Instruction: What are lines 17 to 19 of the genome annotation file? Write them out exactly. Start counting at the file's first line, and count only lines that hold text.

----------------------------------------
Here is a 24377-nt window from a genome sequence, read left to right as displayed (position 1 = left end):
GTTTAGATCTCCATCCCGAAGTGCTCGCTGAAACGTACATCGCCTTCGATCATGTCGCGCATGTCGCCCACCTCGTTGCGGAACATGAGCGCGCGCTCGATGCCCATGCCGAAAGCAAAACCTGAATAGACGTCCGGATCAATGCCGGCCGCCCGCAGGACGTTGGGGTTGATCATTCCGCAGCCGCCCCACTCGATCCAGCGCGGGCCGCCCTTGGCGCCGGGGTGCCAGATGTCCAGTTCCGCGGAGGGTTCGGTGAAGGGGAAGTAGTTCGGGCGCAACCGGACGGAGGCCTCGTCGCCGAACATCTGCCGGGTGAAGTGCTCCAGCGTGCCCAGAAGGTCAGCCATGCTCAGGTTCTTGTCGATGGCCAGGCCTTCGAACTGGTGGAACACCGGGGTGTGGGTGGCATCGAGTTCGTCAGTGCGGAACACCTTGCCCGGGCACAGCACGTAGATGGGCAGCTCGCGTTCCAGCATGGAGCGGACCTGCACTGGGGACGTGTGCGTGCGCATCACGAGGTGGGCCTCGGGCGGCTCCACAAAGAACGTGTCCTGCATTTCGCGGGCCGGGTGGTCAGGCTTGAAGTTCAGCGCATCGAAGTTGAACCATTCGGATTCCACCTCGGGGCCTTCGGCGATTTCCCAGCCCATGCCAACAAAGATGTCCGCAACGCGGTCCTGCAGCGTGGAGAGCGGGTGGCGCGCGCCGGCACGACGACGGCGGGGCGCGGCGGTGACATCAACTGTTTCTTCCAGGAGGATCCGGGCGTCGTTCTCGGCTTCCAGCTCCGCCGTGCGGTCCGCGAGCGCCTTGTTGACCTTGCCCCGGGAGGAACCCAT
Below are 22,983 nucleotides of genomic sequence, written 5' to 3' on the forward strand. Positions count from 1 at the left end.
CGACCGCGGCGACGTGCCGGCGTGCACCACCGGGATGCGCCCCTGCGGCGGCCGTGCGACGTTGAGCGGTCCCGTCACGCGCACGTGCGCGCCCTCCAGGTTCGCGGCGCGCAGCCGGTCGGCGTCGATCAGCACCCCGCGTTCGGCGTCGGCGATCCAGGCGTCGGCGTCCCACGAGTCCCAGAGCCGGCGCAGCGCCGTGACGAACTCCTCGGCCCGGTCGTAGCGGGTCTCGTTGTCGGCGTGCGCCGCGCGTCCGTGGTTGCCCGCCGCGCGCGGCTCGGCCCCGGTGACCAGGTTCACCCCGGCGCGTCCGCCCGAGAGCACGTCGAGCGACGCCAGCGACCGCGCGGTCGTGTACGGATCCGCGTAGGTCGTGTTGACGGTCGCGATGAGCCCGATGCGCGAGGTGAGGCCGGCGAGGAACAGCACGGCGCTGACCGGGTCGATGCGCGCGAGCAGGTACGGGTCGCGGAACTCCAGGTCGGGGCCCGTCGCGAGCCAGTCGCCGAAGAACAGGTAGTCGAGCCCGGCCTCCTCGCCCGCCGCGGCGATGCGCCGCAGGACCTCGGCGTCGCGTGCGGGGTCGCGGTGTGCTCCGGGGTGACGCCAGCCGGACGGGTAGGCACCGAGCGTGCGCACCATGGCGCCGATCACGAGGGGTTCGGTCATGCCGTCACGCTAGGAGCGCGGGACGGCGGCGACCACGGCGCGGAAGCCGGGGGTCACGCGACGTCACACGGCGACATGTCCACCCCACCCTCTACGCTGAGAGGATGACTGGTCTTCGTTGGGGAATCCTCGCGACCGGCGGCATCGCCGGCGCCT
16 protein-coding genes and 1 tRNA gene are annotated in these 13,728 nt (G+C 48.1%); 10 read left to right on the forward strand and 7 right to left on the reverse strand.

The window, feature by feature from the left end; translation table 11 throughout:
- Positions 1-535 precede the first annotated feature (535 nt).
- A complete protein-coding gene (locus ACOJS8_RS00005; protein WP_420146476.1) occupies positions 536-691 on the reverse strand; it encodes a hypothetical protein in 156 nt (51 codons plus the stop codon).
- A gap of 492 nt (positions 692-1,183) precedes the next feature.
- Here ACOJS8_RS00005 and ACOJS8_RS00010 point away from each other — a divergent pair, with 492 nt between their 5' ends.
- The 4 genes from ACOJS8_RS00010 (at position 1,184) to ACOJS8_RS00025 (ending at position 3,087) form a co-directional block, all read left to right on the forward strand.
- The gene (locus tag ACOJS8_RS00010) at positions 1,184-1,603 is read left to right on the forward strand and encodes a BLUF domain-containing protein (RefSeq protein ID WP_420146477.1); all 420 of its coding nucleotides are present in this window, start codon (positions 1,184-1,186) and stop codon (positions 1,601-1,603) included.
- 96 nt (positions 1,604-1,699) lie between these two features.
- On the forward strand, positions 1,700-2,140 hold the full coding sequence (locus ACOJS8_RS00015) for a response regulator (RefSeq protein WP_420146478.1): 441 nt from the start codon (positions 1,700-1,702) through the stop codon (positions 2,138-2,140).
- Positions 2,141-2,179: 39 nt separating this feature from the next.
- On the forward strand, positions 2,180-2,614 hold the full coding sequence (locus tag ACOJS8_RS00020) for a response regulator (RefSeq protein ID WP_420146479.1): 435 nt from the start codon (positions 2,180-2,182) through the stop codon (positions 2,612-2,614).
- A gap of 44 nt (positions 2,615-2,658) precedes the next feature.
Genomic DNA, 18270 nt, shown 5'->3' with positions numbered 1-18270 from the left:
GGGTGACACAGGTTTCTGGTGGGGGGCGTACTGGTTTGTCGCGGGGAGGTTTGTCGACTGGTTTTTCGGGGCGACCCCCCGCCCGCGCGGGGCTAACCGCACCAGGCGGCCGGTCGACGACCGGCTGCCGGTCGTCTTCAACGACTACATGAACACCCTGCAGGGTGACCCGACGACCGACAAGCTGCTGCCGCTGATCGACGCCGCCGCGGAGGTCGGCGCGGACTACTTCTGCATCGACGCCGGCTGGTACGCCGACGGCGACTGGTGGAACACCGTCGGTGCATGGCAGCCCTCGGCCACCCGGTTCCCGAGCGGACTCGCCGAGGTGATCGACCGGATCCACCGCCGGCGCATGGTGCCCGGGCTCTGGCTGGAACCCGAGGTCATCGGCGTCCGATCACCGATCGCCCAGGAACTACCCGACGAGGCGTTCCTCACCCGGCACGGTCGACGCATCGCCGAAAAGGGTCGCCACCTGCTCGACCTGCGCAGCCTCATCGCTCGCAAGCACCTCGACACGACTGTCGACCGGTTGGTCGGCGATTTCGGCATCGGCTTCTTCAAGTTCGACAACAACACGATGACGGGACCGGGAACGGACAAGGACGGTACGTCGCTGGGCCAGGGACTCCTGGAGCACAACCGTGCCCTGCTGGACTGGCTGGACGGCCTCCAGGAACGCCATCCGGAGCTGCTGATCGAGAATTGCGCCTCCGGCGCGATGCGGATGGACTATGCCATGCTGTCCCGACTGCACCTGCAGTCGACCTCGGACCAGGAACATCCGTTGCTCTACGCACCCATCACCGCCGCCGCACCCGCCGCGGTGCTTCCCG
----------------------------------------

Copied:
- A gap of 44 nt (positions 2,615-2,658) precedes the next feature.
Genomic DNA, 18270 nt, shown 5'->3' with positions numbered 1-18270 from the left:
GGGTGACACAGGTTTCTGGTGGGGGGCGTACTGGTTTGTCGCGGGGAGGTTTGTCGACTGGTTTTTCGGGGCGACCCCCCGCCCGCGCGGGGCTAACCGCACCAGGCGGCCGGTCGACGACCGGCTGCCGGTCGTCTTCAACGACTACATGAACACCCTGCAGGGTGACCCGACGACCGACAAGCTGCTGCCGCTGATCGACGCCGCCGCGGAGGTCGGCGCGGACTACTTCTGCATCGACGCCGGCTGGTACGCCGACGGCGACTGGTGGAACACCGTCGGTGCATGGCAGCCCTCGGCCACCCGGTTCCCGAGCGGACTCGCCGAGGTGATCGACCGGATCCACCGCCGGCGCATGGTGCCCGGGCTCTGGCTGGAACCCGAGGTCATCGGCGTCCGATCACCGATCGCCCAGGAACTACCCGACGAGGCGTTCCTCACCCGGCACGGTCGACGCATCGCCGAAAAGGGTCGCCACCTGCTCGACCTGCGCAGCCTCATCGCTCGCAAGCACCTCGACACGACTGTCGACCGGTTGGTCGGCGATTTCGGCATCGGCTTCTTCAAGTTCGACAACAACACGATGACGGGACCGGGAACGGACAAGGACGGTACGTCGCTGGGCCAGGGACTCCTGGAGCACAACCGTGCCCTGCTGGACTGGCTGGACGGCCTCCAGGAACGCCATCCGGAGCTGCTGATCGAGAATTGCGCCTCCGGCGCGATGCGGATGGACTATGCCATGCTGTCCCGACTGCACCTGCAGTCGACCTCGGACCAGGAACATCCGTTGCTCTACGCACCCATCACCGCCGCCGCACCCGCCGCGGTGCTTCCCG